This all might seem like too much work. But once you score some tickets -- generally the limit is four per person, $10 each -- and go to a few screenings and get a sense for what's being talked about, a certain exercising of the mind and the imagination takes place. Then it's time to hit the slopes.

Deer Valley is a personal favorite, though anyone who has ever skied Alta will consider it preposterously glitzy and pampered. But during Sundance, it just feels right to get the $7 turkey chili in a bread bowl at Empire Canyon Lodge, with all those oriental rugs and antlers all around. Deer Valley (www.deervalley.com) is well known for grooming its best trails so that every trip down is serene. There's also The Canyons (www.thecanyons.com) and Park City Mountain Resort (www.parkcitymountain.com). Remember to bring sunscreen and drink lots of water; the altitude varies from 6,800 to 10,000 feet.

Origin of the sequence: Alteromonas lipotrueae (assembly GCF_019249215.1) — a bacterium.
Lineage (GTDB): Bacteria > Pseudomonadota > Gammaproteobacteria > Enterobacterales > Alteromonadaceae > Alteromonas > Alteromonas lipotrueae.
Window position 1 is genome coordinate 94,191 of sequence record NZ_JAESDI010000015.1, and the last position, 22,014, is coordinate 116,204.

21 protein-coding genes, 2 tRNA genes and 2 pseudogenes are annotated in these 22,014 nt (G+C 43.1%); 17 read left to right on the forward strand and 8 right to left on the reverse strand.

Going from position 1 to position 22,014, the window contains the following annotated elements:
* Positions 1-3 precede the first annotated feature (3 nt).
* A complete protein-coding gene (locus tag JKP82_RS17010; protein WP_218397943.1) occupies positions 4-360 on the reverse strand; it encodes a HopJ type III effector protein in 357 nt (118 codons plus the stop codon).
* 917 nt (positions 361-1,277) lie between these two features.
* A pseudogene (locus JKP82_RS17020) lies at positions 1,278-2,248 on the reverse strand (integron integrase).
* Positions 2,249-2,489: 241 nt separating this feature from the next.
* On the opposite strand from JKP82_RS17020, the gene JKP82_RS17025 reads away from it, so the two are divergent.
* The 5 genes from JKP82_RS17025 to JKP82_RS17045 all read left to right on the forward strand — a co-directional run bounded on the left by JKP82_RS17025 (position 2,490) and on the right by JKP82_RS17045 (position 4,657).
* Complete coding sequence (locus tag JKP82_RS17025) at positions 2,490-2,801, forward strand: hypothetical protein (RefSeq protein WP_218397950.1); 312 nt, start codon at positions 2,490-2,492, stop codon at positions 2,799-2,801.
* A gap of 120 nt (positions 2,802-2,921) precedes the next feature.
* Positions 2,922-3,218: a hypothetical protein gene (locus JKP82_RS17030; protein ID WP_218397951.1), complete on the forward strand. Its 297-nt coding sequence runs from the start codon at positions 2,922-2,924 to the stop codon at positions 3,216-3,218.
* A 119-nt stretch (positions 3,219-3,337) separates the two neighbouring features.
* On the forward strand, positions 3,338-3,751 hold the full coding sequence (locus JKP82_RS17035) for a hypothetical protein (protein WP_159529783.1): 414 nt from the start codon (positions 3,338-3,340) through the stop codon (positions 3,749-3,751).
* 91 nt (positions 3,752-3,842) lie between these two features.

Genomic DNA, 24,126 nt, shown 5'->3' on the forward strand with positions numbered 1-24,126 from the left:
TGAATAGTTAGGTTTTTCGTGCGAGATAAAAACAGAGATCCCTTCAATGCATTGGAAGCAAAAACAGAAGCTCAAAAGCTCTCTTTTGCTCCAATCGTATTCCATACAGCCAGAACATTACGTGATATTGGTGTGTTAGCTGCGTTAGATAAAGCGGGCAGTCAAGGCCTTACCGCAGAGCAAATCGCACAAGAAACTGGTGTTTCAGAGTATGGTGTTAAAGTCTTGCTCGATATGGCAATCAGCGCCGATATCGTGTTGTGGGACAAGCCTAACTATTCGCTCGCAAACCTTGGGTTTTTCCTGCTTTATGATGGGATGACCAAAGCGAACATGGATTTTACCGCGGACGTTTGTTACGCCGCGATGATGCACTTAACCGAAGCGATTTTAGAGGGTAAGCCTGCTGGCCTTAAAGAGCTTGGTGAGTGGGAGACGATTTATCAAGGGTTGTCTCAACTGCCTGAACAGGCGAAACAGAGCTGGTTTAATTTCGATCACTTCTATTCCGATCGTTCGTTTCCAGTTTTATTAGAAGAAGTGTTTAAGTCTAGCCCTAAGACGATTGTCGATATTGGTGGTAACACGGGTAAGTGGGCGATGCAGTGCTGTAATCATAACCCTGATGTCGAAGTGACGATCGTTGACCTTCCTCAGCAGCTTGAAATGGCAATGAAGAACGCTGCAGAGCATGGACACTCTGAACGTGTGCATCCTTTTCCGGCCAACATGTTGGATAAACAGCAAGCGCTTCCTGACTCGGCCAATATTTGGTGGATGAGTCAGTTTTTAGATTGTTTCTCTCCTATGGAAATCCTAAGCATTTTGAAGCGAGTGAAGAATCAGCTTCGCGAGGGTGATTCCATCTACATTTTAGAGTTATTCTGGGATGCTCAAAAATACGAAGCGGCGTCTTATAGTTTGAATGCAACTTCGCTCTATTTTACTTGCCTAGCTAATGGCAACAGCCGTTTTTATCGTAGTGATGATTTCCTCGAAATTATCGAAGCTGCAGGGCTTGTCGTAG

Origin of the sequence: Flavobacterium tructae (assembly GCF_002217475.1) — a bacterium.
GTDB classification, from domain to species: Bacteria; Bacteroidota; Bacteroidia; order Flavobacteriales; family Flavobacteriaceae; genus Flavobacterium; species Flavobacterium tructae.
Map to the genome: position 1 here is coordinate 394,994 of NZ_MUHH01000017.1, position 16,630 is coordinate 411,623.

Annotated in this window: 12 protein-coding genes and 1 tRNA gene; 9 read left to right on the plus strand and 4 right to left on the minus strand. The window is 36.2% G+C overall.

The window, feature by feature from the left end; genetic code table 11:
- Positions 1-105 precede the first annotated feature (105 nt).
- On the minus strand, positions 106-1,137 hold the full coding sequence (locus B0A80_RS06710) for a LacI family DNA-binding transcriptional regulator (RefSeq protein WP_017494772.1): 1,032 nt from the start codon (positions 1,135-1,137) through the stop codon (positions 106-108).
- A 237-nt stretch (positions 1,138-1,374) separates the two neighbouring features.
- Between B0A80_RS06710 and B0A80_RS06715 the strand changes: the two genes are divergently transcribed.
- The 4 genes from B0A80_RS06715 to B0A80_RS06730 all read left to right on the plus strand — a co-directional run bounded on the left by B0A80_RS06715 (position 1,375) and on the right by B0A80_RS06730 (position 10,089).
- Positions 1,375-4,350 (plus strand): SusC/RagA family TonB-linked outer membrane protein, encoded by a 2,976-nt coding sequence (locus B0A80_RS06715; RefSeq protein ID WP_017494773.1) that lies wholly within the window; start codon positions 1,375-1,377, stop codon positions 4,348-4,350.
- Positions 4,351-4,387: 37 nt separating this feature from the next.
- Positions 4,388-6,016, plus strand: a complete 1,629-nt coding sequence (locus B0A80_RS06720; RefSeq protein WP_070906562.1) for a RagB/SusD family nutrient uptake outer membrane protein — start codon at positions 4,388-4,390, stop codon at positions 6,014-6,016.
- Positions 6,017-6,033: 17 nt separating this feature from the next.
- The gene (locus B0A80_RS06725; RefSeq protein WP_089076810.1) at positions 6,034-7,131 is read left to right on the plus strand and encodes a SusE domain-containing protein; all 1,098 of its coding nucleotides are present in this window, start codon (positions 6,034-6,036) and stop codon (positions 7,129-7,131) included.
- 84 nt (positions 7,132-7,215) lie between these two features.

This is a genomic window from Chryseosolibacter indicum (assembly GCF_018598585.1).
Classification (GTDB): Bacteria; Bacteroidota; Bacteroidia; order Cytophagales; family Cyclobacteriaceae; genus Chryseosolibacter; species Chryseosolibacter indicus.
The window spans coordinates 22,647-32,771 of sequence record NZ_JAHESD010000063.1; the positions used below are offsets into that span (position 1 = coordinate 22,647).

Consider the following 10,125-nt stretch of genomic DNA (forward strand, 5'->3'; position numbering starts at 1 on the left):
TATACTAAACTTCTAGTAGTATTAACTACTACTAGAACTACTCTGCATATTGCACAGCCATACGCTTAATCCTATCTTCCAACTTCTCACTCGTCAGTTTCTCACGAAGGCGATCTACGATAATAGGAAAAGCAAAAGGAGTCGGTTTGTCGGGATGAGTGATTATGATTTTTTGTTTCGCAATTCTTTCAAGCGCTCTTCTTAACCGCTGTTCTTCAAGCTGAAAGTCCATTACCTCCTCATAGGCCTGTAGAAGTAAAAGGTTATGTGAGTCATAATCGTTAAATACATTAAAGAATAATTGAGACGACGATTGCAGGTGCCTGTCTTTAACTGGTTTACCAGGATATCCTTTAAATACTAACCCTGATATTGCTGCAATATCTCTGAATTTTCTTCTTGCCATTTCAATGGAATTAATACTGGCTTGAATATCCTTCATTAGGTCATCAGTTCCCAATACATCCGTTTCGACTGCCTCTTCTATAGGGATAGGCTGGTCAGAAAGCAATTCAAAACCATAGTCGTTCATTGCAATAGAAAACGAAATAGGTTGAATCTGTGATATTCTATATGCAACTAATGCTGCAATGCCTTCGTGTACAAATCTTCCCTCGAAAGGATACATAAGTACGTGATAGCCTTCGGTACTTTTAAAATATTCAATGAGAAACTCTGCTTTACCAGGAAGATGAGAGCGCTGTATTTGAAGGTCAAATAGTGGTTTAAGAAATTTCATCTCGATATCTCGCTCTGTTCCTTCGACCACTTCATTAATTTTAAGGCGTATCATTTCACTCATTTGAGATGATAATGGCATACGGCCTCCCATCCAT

Hanging out in Park City in the evening is also part of the Sundance experience, though the films go late into the night and sometimes it's possible to catch the most sought-after celluloid only first thing in the morning. Utah liquor laws are another hurdle; ask for beer that's not 3-2, and in some cases you'll have to join a "club" to be served alcohol, a painless transaction that usually just involves putting your name on a card.

Chez Betty is a fine destination, as is Mariposa at Deer Valley, Easy Street Brasserie, Nacho Mam's, and the Wasatch Brew Pub. The local Chamber of Commerce has a first-rate guide to absolutely everything, including accommodations, on its website, www.parkcityinfo.com. It's not the end of the world if you have to stay in Salt Lake. Metropolitan and Bambera are dining destinations there.

It can get chilly in Park City in January but not extraordinarily so. The dress code is "mountain chic," and although the LA people invariably come in Prada, footwear that can handle snow is wise. Driving a rental car is inadvisable as there's no place to park. There are shuttle buses and regular city buses, both free.

And when it's all over and you head back home via Salt Lake City's very pleasant airport, you can feel for a moment that you are truly one of the beautiful people. Even if you are flying commercial.

Anthony Flint is a member of the Globe staff. He can be reached at flint@globe.com.